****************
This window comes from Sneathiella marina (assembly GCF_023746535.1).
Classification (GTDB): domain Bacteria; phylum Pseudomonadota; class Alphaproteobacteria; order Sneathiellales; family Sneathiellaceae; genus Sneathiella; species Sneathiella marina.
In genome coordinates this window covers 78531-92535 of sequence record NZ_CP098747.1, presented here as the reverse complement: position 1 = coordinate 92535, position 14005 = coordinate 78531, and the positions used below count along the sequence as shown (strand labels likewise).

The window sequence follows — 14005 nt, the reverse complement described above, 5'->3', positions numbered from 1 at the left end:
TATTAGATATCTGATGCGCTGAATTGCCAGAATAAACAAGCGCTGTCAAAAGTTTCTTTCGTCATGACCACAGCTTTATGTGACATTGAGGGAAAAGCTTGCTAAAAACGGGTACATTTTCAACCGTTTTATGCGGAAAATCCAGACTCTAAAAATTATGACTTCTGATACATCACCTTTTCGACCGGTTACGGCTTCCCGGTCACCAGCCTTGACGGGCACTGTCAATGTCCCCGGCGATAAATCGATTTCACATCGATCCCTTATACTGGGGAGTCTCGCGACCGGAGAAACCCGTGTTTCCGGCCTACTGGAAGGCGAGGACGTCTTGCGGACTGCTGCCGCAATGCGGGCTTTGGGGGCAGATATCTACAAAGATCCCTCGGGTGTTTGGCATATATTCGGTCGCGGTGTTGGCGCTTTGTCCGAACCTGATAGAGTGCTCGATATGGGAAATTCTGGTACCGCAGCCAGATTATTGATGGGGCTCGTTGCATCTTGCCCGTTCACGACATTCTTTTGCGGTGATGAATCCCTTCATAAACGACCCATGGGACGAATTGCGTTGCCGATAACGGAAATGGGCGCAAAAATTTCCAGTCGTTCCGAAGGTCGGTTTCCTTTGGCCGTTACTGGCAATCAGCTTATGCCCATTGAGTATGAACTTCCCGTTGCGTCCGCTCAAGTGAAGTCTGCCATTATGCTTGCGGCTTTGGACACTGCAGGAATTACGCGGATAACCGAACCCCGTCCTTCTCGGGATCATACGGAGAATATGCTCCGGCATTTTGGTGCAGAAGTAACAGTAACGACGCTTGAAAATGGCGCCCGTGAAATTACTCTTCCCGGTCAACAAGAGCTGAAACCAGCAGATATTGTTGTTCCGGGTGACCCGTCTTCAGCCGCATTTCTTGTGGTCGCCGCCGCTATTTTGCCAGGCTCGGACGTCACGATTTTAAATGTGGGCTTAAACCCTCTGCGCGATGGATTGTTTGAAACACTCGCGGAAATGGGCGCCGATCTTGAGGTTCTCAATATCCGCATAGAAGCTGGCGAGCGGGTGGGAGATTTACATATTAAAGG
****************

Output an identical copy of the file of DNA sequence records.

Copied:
This window comes from Sneathiella marina (assembly GCF_023746535.1).
Classification (GTDB): domain Bacteria; phylum Pseudomonadota; class Alphaproteobacteria; order Sneathiellales; family Sneathiellaceae; genus Sneathiella; species Sneathiella marina.
In genome coordinates this window covers 78531-92535 of sequence record NZ_CP098747.1, presented here as the reverse complement: position 1 = coordinate 92535, position 14005 = coordinate 78531, and the positions used below count along the sequence as shown (strand labels likewise).

The window sequence follows — 14005 nt, the reverse complement described above, 5'->3', positions numbered from 1 at the left end:
TATTAGATATCTGATGCGCTGAATTGCCAGAATAAACAAGCGCTGTCAAAAGTTTCTTTCGTCATGACCACAGCTTTATGTGACATTGAGGGAAAAGCTTGCTAAAAACGGGTACATTTTCAACCGTTTTATGCGGAAAATCCAGACTCTAAAAATTATGACTTCTGATACATCACCTTTTCGACCGGTTACGGCTTCCCGGTCACCAGCCTTGACGGGCACTGTCAATGTCCCCGGCGATAAATCGATTTCACATCGATCCCTTATACTGGGGAGTCTCGCGACCGGAGAAACCCGTGTTTCCGGCCTACTGGAAGGCGAGGACGTCTTGCGGACTGCTGCCGCAATGCGGGCTTTGGGGGCAGATATCTACAAAGATCCCTCGGGTGTTTGGCATATATTCGGTCGCGGTGTTGGCGCTTTGTCCGAACCTGATAGAGTGCTCGATATGGGAAATTCTGGTACCGCAGCCAGATTATTGATGGGGCTCGTTGCATCTTGCCCGTTCACGACATTCTTTTGCGGTGATGAATCCCTTCATAAACGACCCATGGGACGAATTGCGTTGCCGATAACGGAAATGGGCGCAAAAATTTCCAGTCGTTCCGAAGGTCGGTTTCCTTTGGCCGTTACTGGCAATCAGCTTATGCCCATTGAGTATGAACTTCCCGTTGCGTCCGCTCAAGTGAAGTCTGCCATTATGCTTGCGGCTTTGGACACTGCAGGAATTACGCGGATAACCGAACCCCGTCCTTCTCGGGATCATACGGAGAATATGCTCCGGCATTTTGGTGCAGAAGTAACAGTAACGACGCTTGAAAATGGCGCCCGTGAAATTACTCTTCCCGGTCAACAAGAGCTGAAACCAGCAGATATTGTTGTTCCGGGTGACCCGTCTTCAGCCGCATTTCTTGTGGTCGCCGCCGCTATTTTGCCAGGCTCGGACGTCACGATTTTAAATGTGGGCTTAAACCCTCTGCGCGATGGATTGTTTGAAACACTCGCGGAAATGGGCGCCGATCTTGAGGTTCTCAATATCCGCATAGAAGCTGGCGAGCGGGTGGGAGATTTACATATTAAAGG